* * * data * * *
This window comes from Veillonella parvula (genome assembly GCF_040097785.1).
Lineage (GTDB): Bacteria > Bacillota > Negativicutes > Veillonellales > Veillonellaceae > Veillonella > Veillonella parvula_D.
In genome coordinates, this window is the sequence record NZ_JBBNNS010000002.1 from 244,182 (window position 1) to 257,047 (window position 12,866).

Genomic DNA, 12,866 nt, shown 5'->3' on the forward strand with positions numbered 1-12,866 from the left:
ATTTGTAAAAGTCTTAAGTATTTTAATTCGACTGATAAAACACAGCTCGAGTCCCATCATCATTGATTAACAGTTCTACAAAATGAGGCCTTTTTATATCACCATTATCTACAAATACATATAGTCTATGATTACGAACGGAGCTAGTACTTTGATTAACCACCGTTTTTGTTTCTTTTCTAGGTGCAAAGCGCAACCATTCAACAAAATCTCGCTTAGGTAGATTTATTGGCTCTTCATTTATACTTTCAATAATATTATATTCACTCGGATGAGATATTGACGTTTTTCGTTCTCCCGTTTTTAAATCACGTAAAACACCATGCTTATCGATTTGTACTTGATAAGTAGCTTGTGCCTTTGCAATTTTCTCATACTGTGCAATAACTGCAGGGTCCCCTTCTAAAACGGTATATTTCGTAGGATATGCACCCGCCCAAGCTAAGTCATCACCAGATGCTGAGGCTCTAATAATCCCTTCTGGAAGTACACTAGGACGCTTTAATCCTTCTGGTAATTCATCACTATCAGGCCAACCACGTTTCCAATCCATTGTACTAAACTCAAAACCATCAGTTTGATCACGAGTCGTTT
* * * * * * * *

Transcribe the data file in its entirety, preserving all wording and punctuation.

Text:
This window comes from Veillonella parvula (genome assembly GCF_040097785.1).
Lineage (GTDB): Bacteria > Bacillota > Negativicutes > Veillonellales > Veillonellaceae > Veillonella > Veillonella parvula_D.
In genome coordinates, this window is the sequence record NZ_JBBNNS010000002.1 from 244,182 (window position 1) to 257,047 (window position 12,866).

Genomic DNA, 12,866 nt, shown 5'->3' on the forward strand with positions numbered 1-12,866 from the left:
ATTTGTAAAAGTCTTAAGTATTTTAATTCGACTGATAAAACACAGCTCGAGTCCCATCATCATTGATTAACAGTTCTACAAAATGAGGCCTTTTTATATCACCATTATCTACAAATACATATAGTCTATGATTACGAACGGAGCTAGTACTTTGATTAACCACCGTTTTTGTTTCTTTTCTAGGTGCAAAGCGCAACCATTCAACAAAATCTCGCTTAGGTAGATTTATTGGCTCTTCATTTATACTTTCAATAATATTATATTCACTCGGATGAGATATTGACGTTTTTCGTTCTCCCGTTTTTAAATCACGTAAAACACCATGCTTATCGATTTGTACTTGATAAGTAGCTTGTGCCTTTGCAATTTTCTCATACTGTGCAATAACTGCAGGGTCCCCTTCTAAAACGGTATATTTCGTAGGATATGCACCCGCCCAAGCTAAGTCATCACCAGATGCTGAGGCTCTAATAATCCCTTCTGGAAGTACACTAGGACGCTTTAATCCTTCTGGTAATTCATCACTATCAGGCCAACCACGTTTCCAATCCATTGTACTAAACTCAAAACCATCAGTTTGATCACGAGTCGTTT